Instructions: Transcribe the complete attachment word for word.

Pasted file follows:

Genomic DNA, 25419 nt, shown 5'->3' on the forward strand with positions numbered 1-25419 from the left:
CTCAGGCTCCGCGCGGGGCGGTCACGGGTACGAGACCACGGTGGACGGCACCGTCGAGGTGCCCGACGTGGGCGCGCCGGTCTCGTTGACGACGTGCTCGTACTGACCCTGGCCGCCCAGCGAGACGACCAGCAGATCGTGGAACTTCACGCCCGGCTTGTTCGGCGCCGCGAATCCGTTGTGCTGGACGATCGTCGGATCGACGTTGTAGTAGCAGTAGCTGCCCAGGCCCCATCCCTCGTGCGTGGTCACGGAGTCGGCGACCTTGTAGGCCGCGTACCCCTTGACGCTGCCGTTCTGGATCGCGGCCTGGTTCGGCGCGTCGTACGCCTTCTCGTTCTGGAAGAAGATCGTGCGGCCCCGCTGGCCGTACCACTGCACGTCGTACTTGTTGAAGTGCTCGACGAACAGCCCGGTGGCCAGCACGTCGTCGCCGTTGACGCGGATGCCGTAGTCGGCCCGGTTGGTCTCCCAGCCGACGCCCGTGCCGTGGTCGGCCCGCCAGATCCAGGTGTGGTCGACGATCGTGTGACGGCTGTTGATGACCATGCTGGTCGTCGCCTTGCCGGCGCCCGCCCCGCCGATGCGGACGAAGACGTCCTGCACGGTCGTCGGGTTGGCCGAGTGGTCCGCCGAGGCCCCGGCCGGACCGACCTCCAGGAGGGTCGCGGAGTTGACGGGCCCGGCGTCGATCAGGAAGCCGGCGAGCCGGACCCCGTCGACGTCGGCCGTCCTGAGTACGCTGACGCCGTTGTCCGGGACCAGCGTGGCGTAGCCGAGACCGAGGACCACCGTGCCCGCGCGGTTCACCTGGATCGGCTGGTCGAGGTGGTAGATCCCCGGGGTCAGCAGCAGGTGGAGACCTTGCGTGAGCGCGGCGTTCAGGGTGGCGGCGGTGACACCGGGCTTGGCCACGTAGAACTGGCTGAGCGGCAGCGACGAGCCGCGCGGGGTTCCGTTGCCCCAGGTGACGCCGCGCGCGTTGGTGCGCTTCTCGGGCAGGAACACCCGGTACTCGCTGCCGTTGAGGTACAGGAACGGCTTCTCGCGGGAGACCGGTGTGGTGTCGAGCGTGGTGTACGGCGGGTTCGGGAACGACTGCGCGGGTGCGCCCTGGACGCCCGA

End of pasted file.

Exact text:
Genomic DNA, 25419 nt, shown 5'->3' on the forward strand with positions numbered 1-25419 from the left:
CTCAGGCTCCGCGCGGGGCGGTCACGGGTACGAGACCACGGTGGACGGCACCGTCGAGGTGCCCGACGTGGGCGCGCCGGTCTCGTTGACGACGTGCTCGTACTGACCCTGGCCGCCCAGCGAGACGACCAGCAGATCGTGGAACTTCACGCCCGGCTTGTTCGGCGCCGCGAATCCGTTGTGCTGGACGATCGTCGGATCGACGTTGTAGTAGCAGTAGCTGCCCAGGCCCCATCCCTCGTGCGTGGTCACGGAGTCGGCGACCTTGTAGGCCGCGTACCCCTTGACGCTGCCGTTCTGGATCGCGGCCTGGTTCGGCGCGTCGTACGCCTTCTCGTTCTGGAAGAAGATCGTGCGGCCCCGCTGGCCGTACCACTGCACGTCGTACTTGTTGAAGTGCTCGACGAACAGCCCGGTGGCCAGCACGTCGTCGCCGTTGACGCGGATGCCGTAGTCGGCCCGGTTGGTCTCCCAGCCGACGCCCGTGCCGTGGTCGGCCCGCCAGATCCAGGTGTGGTCGACGATCGTGTGACGGCTGTTGATGACCATGCTGGTCGTCGCCTTGCCGGCGCCCGCCCCGCCGATGCGGACGAAGACGTCCTGCACGGTCGTCGGGTTGGCCGAGTGGTCCGCCGAGGCCCCGGCCGGACCGACCTCCAGGAGGGTCGCGGAGTTGACGGGCCCGGCGTCGATCAGGAAGCCGGCGAGCCGGACCCCGTCGACGTCGGCCGTCCTGAGTACGCTGACGCCGTTGTCCGGGACCAGCGTGGCGTAGCCGAGACCGAGGACCACCGTGCCCGCGCGGTTCACCTGGATCGGCTGGTCGAGGTGGTAGATCCCCGGGGTCAGCAGCAGGTGGAGACCTTGCGTGAGCGCGGCGTTCAGGGTGGCGGCGGTGACACCGGGCTTGGCCACGTAGAACTGGCTGAGCGGCAGCGACGAGCCGCGCGGGGTTCCGTTGCCCCAGGTGACGCCGCGCGCGTTGGTGCGCTTCTCGGGCAGGAACACCCGGTACTCGCTGCCGTTGAGGTACAGGAACGGCTTCTCGCGGGAGACCGGTGTGGTGTCGAGCGTGGTGTACGGCGGGTTCGGGAACGACTGCGCGGGTGCGCCCTGGACGCCCGA